What is a cup of coffee if we don't know the story behind it?

I was born in Venezuela. When I say that, many people’s first thoughts are of crude oil, or Chavez or Miss Universe— and while we do have oil, and complicated politics, our rich history with coffee is often forgotten. Having been one of the first coffee growing regions in South America, coffee is deep-rooted into our culture; we wake up con un tinto in the morning, un negrito with lunch, y un café con leche in the afternoon. Venezuelans love coffee.

As a little girl my mother would get up early, quietly, and prepare coffee for my father. The smell of freshly brewed coffee would fill the house and slowly wake us up. From my bed, I’d hear them whisper about the day to come with muffled laughs and quiet charm. A soft kiss goodbye would mean it was time for my mother to start her morning routine to come wake us up – I was always the last one.  And even though I was already awake, I’d wait for my Mom to come sit down on my bed, gently run her fingers through my hair, and say: flaca despierta, it meant it was time to get ready for school. I can still feel her touch and the aroma of coffee already impregnated on her hands, the love of a mother. Coffee was as much her ritual as it was mine.

When asked “Why” Sedna Coffee, I re-live warm and happy memories of my childhood. Through these memories and experiences, I started to understand more about myself and my heritage—of what coffee meant to me. I realized that coffee was a symbol of my parent’s love, of my upbringing, and of the sacrifices my parents made to let us live our dreams.

Prior to making coffee a career for myself, I believed, like most of you probably did at some point, that coffee came from farms like Juan Valdez in Colombia, bean by bean, bringing the best coffee to our homes, for us to enjoy. It never crossed my mind to question where the coffee came from, how it was harvested, or who did the work for us to wake up to a fragrant cup of coffee every morning. But here is where my story really begins.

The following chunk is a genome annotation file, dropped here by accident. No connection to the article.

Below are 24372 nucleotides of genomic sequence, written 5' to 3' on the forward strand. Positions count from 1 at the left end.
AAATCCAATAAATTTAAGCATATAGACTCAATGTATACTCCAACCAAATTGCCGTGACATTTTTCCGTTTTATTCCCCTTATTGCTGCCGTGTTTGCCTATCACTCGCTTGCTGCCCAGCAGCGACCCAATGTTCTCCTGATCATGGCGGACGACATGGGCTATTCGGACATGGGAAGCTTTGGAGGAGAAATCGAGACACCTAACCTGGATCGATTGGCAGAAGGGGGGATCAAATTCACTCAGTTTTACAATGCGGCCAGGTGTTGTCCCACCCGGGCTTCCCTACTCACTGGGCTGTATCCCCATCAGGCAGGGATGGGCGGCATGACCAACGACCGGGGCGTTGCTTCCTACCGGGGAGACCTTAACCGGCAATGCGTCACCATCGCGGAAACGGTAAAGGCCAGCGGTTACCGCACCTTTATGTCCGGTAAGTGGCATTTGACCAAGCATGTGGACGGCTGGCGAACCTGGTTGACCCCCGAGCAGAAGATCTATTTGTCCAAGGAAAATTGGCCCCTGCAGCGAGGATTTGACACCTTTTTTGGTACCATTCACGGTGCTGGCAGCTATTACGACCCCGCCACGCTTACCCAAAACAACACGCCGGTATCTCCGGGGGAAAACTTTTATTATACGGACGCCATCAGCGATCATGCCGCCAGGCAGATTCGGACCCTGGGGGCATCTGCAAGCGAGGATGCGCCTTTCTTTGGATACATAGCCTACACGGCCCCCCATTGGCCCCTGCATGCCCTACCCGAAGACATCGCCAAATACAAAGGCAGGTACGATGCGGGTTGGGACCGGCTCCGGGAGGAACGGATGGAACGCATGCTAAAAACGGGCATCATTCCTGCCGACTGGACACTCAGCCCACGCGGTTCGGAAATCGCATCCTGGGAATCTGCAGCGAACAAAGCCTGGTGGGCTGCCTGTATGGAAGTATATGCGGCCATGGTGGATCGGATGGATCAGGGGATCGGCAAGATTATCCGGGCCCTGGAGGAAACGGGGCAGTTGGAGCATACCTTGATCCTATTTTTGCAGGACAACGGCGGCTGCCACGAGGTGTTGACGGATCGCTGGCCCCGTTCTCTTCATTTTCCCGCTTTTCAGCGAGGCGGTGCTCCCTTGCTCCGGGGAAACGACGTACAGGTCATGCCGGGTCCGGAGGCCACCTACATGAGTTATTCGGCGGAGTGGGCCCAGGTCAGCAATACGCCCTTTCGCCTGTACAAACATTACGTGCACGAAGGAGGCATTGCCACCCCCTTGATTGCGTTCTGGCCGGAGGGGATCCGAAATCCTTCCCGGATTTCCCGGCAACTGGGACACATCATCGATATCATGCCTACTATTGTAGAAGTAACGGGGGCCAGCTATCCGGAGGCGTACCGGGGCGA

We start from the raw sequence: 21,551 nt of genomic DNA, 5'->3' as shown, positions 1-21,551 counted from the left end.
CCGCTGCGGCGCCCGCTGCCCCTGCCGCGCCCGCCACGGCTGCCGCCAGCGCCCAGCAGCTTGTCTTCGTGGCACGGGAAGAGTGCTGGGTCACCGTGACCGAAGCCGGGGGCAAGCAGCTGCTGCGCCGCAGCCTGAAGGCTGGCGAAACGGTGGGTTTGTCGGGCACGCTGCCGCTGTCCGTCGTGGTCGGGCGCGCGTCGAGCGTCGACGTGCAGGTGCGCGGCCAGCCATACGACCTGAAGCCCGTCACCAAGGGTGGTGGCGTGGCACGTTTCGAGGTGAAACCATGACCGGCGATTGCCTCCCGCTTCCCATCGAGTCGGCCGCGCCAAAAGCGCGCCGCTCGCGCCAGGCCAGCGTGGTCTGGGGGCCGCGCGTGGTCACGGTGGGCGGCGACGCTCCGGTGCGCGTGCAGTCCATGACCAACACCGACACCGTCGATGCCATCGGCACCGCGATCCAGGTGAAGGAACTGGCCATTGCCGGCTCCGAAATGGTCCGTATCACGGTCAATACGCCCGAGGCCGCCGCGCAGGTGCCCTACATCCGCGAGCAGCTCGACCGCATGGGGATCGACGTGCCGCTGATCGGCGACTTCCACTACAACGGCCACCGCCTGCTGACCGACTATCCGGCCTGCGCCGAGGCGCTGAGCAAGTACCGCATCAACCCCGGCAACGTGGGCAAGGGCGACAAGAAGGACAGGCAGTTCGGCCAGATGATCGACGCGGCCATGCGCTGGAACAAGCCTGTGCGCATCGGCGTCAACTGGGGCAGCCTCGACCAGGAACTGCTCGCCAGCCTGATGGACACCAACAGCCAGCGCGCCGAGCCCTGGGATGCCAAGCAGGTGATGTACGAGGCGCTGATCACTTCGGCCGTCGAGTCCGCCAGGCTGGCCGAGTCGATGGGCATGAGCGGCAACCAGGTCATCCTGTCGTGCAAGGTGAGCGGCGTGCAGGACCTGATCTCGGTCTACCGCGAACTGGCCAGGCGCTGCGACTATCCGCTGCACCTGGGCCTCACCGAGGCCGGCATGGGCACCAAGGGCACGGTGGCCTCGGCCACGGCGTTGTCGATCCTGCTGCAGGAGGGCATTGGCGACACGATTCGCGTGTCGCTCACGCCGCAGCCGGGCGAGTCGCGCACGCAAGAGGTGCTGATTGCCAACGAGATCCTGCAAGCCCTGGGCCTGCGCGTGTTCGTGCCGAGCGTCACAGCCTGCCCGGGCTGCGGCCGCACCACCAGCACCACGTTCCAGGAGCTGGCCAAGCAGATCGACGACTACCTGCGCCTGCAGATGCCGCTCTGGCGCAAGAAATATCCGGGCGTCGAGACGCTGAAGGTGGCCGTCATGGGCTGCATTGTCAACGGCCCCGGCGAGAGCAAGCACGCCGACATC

My first trip to a coffee producing country, referred to today as a “trip to origin,” was to Costa Rica in the year 2000. We visited beautiful farms with hectares of trimmed, nicely cared for coffee trees, clean and in some with the latest technology in processing mills. Exactly as I had imagined it. But It was not until I visited Guatemala that I had my “Aha” moment. Witnessing, for the first time, who was really doing the work: woman. They were single-handedly seeding and planting new trees, picking the ripest cherries, carrying 30-50 pounds baskets from their waist, and separating the coffee after being milled. And what struck me the most is that these incredibly hard working women were living in poor conditions, lacking the opportunities and resources that would enable them to grow.

Soon after, I came to the realization that they were not alone, this was true for the women in coffee regardless of origin. That their voices are silenced by a culture where women’s work is exploited, unrecognized and invisible. It was then that I truly understood the meaning of the word; “Privilege” and how “Privileged” I have been to have been supported and educated by a family that respected me and inspired me to grow.

In 2003, the International Women’s Coffee Alliance (IWCA) was founded by a group of equally inspired women that wanted to bring change to their sisters at Origin. It was not an option for me to join but an obligation. I started working with the IWCA as a volunteer to deliver their mission and work; empowering women in coffee to achieve more meaningful and sustainable life’s, to encourage and recognize the participation of women in all aspects of the industry.

I joined the IWCA Board in 2009 and in 2015 I was elected for a 2- year term as President. Today (Jan 2022), IWCA is represented by 28 chapters and it is recognized as an organization with the platform that promotes women economic empowerment. The work is endless, but the impact is rewarding. After many years of volunteering with the IWCA and being a “corporate” woman, I decided to join the entrepreneurial world and start a business of my own. I decided to go from talking about how we need to bring more access and opportunities to women farmers, to actually providing opportunities for the women at these coffee communities that stole my heart so many years ago.

Sedna Coffee is a mission driven company with the goal of having a significant impact on the lives of women in coffee around the globe one cup at a time. With the guidance of Sedna the Goddess of Abundance and Hope, we want to bring all the women in coffee together to be successful realizing their dreams and aspirations in life.

I am a Latina. I am a mother. A sister. A dreamer. A volunteer. And a business owner. I am a woman in coffee.

Today, with all the challenges faced thru an unforeseen pandemic that have lasted over 2 years now, and continues to bring uncertainties in our daily lives, I am more determined to continue with my dream, my passion, connecting the work of the women and the small coffee producers families to "us" the consumer.

Enjoy the coffee, smile, you are making a difference one cup at a time.  Thank you for your support. 

My name is Mery Santos and this is my story.